Accompanied by six ministers, Emmanuel Macron gave a speech on Friday, October 2, detailing his action plan to fight against “Separatism”, a term used by the President of the Republic in the public debate following the attack at the Paris Police Prefecture in October 2019 to target the practice of an Islam that breaks with social and political rules.
The executive plans to finalize its bill by mid-October so that it is presented to the Council of Ministers in early December, and then discussed in Parliament in the first half of 2021. Here are the main measures concerning education.
Read also Find Emmanuel Macron’s announcements on secularism and “separatism”
Home instruction will be “strictly limited”
Emmanuel Macron announced, Friday, October 2, that homeschooling will be, from the start of the 2021 school year, “Strictly limited, in particular to health requirements”, and that it will therefore become compulsory within the school from the age of 3. ” It is a necessity. I made a decision, undoubtedly one of the most radical since the laws of 1882 and those ensuring the school mix between boys and girls in 1969 ”, underlined the Head of State during this speech on the separatisms which he delivered at Mureaux (Yvelines).
“Today, more than 50,000 children are educated at home, a figure that is increasing every year”, said the head of state. “Every week, rectors find cases of children totally outside the system. “ The president spoke of parents of students who refuse to put their children in music lessons or in the swimming pool, and it is then, according to him, “Deschooling”. In February 2020, the Minister of Education mentioned: “From 2,000 to 3,000 situations involving young people that could pose a problem and are closely monitored”. At the time, he claimed that “Half” of home-educated children were educated for medical reasons.
“These children do not go to CNED [Centre national d’enseignement à distance] but in structures not declared at all ”, continued Mr Macron. “Walls, almost no windows, women in niqabs who welcome them, prayers, certain classes, this is their teaching”, he said. “Every month, prefects close “schools” often administered by religious extremists ”, he added.
The number of children following home schooling has been rising sharply for several years, even if it still only concerns a low ratio of students (around 0.5%), compared to 12.4 million. children in public and private education. At the start of the 2019 school year, home instruction concerned 41,000 children, and 35,000 in 2018, the Ministry of Education said. Since the introduction of the 3-year instruction obligation at the start of the 2019 school year, inspections have been stepped up, the number of inspectors providing them increased, and their training strengthened.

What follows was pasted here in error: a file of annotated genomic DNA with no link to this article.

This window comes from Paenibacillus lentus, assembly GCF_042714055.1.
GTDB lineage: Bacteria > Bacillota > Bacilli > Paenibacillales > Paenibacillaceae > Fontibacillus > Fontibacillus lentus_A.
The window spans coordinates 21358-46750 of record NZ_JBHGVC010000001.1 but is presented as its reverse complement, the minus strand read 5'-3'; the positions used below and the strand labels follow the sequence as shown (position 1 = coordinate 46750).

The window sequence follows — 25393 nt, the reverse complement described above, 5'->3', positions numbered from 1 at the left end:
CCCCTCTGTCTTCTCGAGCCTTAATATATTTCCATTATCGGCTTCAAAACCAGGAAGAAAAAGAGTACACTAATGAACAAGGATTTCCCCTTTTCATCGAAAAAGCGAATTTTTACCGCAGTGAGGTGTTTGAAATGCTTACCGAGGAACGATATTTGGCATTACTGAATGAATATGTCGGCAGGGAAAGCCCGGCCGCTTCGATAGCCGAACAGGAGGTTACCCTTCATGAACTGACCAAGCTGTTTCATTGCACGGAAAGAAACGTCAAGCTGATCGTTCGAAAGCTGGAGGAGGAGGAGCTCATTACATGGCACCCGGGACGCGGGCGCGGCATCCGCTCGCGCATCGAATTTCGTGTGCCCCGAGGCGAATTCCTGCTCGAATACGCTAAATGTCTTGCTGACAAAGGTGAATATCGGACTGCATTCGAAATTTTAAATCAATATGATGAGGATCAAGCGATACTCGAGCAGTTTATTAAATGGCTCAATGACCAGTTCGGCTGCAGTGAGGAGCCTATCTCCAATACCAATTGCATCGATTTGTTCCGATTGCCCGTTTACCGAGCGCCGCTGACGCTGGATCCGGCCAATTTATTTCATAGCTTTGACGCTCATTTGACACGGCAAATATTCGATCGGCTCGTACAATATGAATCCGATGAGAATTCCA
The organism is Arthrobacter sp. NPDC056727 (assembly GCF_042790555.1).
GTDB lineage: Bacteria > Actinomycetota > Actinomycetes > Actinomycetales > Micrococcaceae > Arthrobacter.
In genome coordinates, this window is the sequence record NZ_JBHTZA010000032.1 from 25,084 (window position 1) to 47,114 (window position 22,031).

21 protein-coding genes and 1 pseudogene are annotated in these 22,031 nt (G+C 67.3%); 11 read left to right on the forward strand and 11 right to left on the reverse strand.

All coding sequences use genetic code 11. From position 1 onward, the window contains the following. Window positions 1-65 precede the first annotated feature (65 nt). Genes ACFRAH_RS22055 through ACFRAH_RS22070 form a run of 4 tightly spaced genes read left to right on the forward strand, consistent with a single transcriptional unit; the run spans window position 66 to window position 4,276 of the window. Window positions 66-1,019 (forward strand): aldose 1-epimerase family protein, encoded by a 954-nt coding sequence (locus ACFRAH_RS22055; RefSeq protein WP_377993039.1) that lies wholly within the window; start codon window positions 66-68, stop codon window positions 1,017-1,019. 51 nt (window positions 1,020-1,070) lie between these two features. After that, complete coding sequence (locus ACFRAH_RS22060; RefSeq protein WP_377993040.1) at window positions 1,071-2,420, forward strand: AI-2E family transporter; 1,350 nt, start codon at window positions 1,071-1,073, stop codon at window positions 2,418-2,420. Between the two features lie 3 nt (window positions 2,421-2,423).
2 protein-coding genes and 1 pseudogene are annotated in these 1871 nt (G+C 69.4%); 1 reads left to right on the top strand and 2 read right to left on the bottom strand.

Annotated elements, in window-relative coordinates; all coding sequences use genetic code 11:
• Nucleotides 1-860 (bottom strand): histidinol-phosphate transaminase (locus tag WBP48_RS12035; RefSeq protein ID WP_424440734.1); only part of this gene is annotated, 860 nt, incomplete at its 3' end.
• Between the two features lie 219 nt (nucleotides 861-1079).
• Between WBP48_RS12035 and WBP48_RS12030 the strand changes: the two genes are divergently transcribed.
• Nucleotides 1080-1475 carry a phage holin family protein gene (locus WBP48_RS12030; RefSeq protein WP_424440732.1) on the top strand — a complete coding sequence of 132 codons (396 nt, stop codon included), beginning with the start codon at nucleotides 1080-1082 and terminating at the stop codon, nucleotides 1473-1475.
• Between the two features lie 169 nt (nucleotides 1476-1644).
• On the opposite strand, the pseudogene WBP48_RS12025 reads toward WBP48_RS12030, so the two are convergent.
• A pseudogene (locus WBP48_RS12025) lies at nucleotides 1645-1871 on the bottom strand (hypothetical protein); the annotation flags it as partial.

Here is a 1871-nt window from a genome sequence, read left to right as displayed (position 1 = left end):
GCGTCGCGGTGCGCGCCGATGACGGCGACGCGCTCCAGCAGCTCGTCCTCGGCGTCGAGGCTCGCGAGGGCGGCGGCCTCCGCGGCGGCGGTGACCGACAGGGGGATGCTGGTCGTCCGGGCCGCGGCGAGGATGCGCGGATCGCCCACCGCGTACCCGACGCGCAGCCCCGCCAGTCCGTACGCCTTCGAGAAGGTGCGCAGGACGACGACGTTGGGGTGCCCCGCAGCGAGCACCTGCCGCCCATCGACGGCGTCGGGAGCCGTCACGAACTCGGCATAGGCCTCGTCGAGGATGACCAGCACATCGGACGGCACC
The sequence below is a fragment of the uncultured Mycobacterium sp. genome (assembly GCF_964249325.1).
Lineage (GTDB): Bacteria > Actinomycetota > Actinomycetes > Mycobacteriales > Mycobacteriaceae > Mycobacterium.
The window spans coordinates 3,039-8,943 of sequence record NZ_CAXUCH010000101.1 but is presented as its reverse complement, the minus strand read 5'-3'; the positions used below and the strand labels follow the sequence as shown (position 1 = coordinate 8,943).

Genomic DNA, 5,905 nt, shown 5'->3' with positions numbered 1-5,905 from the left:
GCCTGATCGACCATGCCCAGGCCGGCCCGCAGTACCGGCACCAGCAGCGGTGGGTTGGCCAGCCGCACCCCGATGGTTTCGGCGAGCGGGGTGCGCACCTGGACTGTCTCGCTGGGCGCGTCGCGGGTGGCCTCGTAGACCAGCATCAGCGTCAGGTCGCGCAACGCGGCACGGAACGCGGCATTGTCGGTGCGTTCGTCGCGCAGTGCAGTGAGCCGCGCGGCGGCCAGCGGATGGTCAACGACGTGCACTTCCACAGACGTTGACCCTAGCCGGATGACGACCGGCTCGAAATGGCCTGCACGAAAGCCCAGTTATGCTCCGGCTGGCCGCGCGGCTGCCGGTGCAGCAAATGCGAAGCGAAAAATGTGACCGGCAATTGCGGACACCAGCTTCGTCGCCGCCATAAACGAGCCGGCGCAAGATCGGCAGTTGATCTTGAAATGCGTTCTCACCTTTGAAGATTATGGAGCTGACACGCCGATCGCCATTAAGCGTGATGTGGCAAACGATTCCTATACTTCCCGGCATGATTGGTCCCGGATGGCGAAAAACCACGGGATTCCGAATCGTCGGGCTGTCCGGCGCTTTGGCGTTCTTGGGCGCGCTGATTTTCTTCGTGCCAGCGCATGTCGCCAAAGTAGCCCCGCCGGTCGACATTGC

Emmanuel Macron also confirmed that the devices for optional courses in foreign languages provided by teachers appointed by the governments of other countries (ELCO) would be removed, in accordance with what he announced last February. The calendar, at the time, was set for the start of the 2020 school year. These devices were initially intended to allow children of family reunification to maintain a link with their country of origin – and to facilitate their eventual return.
These ELCOs, which were the subject of contracts with Algeria, Morocco and Turkey, offer courses taught by teachers who are sometimes non-French speaking and without national education control, he recalled. About 80,000 children attend them outside of school time. These establishments have for years harbored suspicions of religious proselytism, criticism of the content taught as much as of the recruitment of teachers, the responsibility of the countries of origin.
Reinforced supervision for schools outside the contract
Finally, non-contract schools which are “More controlled thanks to the Gatel law will be the subject of an even reinforced framework”, assured Emmanuel Macron, insisting on the need to “Carry out administrative closures when they are necessary”.
Some 1,700 non-contract private establishments currently enroll around 85,000 children (50,000 in the first stage, 35,000 in the second). Contrary to popular belief, only a third of these establishments are denominational, the rest being divided between so-called alternative schools (of the Montessori type, which are growing rapidly) and others, which are secular.
These establishments, which do not receive any public money and are free to recruit, may be exempt from school programs but must have transmitted to their students, at the end of their schooling, the same ” common ground “ than that available to their comrades in the public and private sectors under contract.
Two avenues are put forward to strengthen their control: better monitor the educational content of lessons, sometimes described as incomplete or even non-existent during the most problematic inspections, and better control the source of funding for these schools.